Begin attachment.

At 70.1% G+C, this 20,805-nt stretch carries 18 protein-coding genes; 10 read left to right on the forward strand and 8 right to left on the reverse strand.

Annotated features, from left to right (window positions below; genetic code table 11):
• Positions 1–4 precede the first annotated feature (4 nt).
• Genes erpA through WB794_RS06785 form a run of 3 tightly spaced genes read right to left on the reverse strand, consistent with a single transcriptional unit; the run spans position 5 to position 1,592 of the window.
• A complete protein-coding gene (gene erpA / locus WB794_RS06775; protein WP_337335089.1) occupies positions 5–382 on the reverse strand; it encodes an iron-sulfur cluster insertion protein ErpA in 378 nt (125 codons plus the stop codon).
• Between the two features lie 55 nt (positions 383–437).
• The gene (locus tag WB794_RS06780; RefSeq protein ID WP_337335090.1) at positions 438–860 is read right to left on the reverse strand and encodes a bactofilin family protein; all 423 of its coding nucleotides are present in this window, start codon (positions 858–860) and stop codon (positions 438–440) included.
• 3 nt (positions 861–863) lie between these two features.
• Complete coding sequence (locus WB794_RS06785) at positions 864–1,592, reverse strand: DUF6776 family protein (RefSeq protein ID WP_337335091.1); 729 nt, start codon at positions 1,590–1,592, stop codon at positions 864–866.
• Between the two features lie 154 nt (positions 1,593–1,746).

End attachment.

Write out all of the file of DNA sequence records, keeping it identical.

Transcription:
At 70.1% G+C, this 20,805-nt stretch carries 18 protein-coding genes; 10 read left to right on the forward strand and 8 right to left on the reverse strand.

Annotated features, from left to right (window positions below; genetic code table 11):
• Positions 1–4 precede the first annotated feature (4 nt).
• Genes erpA through WB794_RS06785 form a run of 3 tightly spaced genes read right to left on the reverse strand, consistent with a single transcriptional unit; the run spans position 5 to position 1,592 of the window.
• A complete protein-coding gene (gene erpA / locus WB794_RS06775; protein WP_337335089.1) occupies positions 5–382 on the reverse strand; it encodes an iron-sulfur cluster insertion protein ErpA in 378 nt (125 codons plus the stop codon).
• Between the two features lie 55 nt (positions 383–437).
• The gene (locus tag WB794_RS06780; RefSeq protein ID WP_337335090.1) at positions 438–860 is read right to left on the reverse strand and encodes a bactofilin family protein; all 423 of its coding nucleotides are present in this window, start codon (positions 858–860) and stop codon (positions 438–440) included.
• 3 nt (positions 861–863) lie between these two features.
• Complete coding sequence (locus WB794_RS06785) at positions 864–1,592, reverse strand: DUF6776 family protein (RefSeq protein ID WP_337335091.1); 729 nt, start codon at positions 1,590–1,592, stop codon at positions 864–866.
• Between the two features lie 154 nt (positions 1,593–1,746).